NORTH HAVERHILL — Littleton Regional Healthcare is asking a judge to block the state from granting a license to ConvenientMD Urgent Care, saying the walk-in center would cause the hospital to lose $3.2 million a year.
ConvenientMD plans to open at 551 Meadow St. just off Interstate 93 Exit 42 and about a half-mile southwest of downtown Littleton. On July 23, Health and Human Services Commissioner Jeffrey Meyers determined the facility “will not result in a material adverse impact” to Littleton Regional Healthcare.
Portsmouth-based ConvenientMD operates more than two dozen urgent care centers in New Hampshire, Maine and Massachusetts.
Last spring, the hospital system opened its own walk-in center — Littleton Urgent Care at Littleton Regional Healthcare.
Meyers’ action was required because Littleton Regional, which is about 3 miles away from the ConvenientMD site, is a federally designated critical-access hospital. Under New Hampshire law, a walk-in center that would be located within 15 miles of such a hospital must apply to the state for approval and requires the commissioner to determine whether it would it would have an adverse impact on “essential health care services” provided by the hospital.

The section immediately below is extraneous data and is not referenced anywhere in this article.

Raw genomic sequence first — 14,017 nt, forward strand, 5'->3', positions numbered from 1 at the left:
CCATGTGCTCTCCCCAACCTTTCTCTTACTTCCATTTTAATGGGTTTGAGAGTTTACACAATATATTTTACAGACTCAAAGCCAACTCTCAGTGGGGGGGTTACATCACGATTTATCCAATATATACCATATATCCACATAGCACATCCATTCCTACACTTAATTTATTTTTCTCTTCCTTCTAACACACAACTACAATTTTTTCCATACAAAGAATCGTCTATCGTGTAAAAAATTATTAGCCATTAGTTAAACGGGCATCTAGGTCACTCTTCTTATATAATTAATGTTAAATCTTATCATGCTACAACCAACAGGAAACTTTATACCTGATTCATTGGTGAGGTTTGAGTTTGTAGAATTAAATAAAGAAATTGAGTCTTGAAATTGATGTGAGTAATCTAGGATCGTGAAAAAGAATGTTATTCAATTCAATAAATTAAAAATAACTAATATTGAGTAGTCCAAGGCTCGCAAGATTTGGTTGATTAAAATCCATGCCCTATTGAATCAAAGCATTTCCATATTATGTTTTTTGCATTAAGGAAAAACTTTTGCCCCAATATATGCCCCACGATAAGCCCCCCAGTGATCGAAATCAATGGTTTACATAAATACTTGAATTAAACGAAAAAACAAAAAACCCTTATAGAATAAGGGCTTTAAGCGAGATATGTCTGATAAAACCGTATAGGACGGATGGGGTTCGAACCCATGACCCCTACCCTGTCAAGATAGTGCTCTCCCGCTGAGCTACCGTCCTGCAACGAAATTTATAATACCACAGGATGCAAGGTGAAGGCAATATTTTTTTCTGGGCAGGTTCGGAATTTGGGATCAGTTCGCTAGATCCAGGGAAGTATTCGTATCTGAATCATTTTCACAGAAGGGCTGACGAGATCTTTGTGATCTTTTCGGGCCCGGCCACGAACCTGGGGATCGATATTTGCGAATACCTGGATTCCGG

Littleton Regional filed a lawsuit against the state health department in October in Grafton County Superior Court seeking to vacate Meyer’s determination and prevent his agency from issuing a license to ConvenientMD. It also asked for a new impact determination and to find that Meyers violated state law by shifting the burden of proof of “material adverse impact” from the health department to the hospital.
As part of that lawsuit, Littleton also filed a motion for a temporary injunction against the health department issuing a license to the ConvenientMD.
A hearing on that motion will be held at 1:30 p.m. Wednesday.
A report by the hospital’s accounting firm concluded there would be a “devastating financial impact” if ConvenientMD opens, according to court documents. Littleton Regional estimated it would lose $2.6 million in operating margin “due to the loss of an estimated 2,520 annual emergency department visits and related ancillary services.” It would lose an additional $635,000 due to the loss of 3,250 primary care visits, and there would be “continued and increased losses for the obstetrics and behavioral health services,” the hospital said.
In its lawsuit, Littleton Regional noted that on the same day Meyers made the impact determination on ConvenientMD Urgent Care, he reached out to two state senators, Dan Feltes and Jeb Bradley, to express his frustration “with the impact-determination process.”
Meyers, according to hospital, called the law “broken” and said it forced the health department to “rely upon an inquiry to the critical access hospital to make a determination that it does not necessarily have the information, expertise, resources or guidance to make."